After paying for my groceries at the store yesterday, I headed for the exit. Naturally. As I made my way to the exit, there was an elderly black man walking in front of me. Off to the left, there was a middle-aged white man standing at the end of a check-out lane while the cashier rang up his groceries. I noticed the white man noticing the black man, except he wasn’t really noticing the black man as much as he was gaping at him, contempt filling his ugly face (which was only ugly to me because of the sheer disgust he had for another man simply because he was black).
Aside: I’m assuming these two didn’t know each other. When I go to the store I rarely run into someone I know, whether I like that person or not. So I feel safe with this assumption. I’m also assuming something else didn’t happen between them at the store beforehand (like the black man cutting off the white man in the parking lot or something). It simply felt like the disgust was due to skin color.
The black man sauntered by with nary a glance at the man who was regarding him with open contempt. I don’t know whether he simply didn’t notice the scornful look or that he’s just used to it. The latter is truly disturbing.
Racism sometimes still amazes me, and not at all in a good way. I mean, here was a white man, just staring at a black man with no attempt to hide the hatred on his face. The other man’s crime, so far as I could tell, was being black. He wasn’t making a scene or behaving unusually. He was doing nothing to provoke the vile look of hostility he was receiving. The man had quietly paid for his merchandise, and was calmly exiting the store.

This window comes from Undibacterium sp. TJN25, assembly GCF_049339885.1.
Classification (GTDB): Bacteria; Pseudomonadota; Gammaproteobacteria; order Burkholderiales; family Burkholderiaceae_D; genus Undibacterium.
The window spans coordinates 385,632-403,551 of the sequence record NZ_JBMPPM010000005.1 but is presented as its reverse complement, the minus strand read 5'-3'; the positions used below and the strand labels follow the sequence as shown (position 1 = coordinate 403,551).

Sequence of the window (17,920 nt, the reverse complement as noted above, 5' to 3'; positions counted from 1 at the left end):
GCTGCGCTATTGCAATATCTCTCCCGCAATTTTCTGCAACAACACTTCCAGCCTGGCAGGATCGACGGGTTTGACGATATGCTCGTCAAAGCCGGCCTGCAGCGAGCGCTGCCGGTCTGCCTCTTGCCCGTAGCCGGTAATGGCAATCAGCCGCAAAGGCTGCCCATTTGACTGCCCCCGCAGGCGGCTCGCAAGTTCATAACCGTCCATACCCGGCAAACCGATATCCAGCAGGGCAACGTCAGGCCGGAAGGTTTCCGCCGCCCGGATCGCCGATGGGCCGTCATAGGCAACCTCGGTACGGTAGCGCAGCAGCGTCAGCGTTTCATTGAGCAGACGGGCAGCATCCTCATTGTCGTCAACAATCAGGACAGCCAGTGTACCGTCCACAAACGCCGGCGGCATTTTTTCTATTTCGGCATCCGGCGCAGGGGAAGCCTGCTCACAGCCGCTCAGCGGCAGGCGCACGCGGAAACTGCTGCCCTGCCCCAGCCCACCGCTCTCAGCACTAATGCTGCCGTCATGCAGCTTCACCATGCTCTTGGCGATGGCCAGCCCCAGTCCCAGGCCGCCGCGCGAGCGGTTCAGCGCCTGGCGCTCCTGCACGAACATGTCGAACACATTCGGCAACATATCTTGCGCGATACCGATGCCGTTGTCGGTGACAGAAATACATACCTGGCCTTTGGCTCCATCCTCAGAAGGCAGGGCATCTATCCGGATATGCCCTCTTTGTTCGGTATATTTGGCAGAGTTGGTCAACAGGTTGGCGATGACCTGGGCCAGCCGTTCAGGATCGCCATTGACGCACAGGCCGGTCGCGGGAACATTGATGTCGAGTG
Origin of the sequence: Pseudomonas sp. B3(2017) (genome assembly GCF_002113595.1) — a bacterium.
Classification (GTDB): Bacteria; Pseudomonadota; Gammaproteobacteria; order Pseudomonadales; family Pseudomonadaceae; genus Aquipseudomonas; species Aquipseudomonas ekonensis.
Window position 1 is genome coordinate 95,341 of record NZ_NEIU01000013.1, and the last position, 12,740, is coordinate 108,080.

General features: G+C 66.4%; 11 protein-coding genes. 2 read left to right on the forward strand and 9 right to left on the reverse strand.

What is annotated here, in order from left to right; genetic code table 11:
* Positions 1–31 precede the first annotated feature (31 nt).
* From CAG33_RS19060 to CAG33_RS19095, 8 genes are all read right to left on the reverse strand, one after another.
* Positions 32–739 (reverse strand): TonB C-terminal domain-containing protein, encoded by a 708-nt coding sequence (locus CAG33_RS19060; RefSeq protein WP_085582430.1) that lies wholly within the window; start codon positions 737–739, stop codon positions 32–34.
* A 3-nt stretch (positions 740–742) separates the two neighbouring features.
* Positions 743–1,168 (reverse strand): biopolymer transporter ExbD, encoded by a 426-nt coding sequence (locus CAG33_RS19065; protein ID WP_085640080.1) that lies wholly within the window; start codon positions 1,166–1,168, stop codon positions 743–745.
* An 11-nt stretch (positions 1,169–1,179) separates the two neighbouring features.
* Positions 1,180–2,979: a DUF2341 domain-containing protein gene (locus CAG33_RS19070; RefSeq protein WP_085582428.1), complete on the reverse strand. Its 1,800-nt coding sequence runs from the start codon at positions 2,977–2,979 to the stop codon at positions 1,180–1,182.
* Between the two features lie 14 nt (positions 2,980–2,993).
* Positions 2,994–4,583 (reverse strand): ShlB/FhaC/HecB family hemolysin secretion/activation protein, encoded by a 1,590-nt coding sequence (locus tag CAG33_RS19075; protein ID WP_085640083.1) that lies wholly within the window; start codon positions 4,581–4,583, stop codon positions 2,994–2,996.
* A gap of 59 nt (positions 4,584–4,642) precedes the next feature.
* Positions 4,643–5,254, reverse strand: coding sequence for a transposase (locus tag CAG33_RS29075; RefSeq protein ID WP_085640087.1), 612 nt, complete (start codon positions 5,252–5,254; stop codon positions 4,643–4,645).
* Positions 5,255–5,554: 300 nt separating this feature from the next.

It’s just another reminder to me that, even as far as we’ve come in race relations, we still have a long way to go.
I just don’t understand how you can you hate someone you don’t even know. How can you hate someone when you don’t know their name? Their politics? Their religion? Their beliefs? Their history? Their sense of humor? Their likes? Their dislikes? How can you completely judge someone based on appearance alone? Hell, not even appearance, but skin color. What did the color of this black man’s skin say to the white man? What evil things had he been taught about black people?
I consider myself lucky to have been raised in a home in which hatred was not taught. There was some intolerance, sure, but no hatred. I grew up idolizing black athletes such as Eric Davis and Isiah Thomas. No one ever told me I should hate them because they aren’t white, and for that I am extremely grateful.
It wasn’t until my senior year in a Louisville high school that I encountered racism. I worked at a pizza joint after school, busing tables and washing dishes. I often stayed until midnight or later to help close the place up (which was quite illegal), but always got a ride home from the closing manager as a way of thanking me for staying (and not reporting them for labor violations).
One particular night the store manager closed (which was a rarity) and he gave me a ride home. The first thing I noticed on his car were the Dixie flags. Some people see this as an expression of state’s rights, but I’m not one of those people. I, however, decided not to comment on it.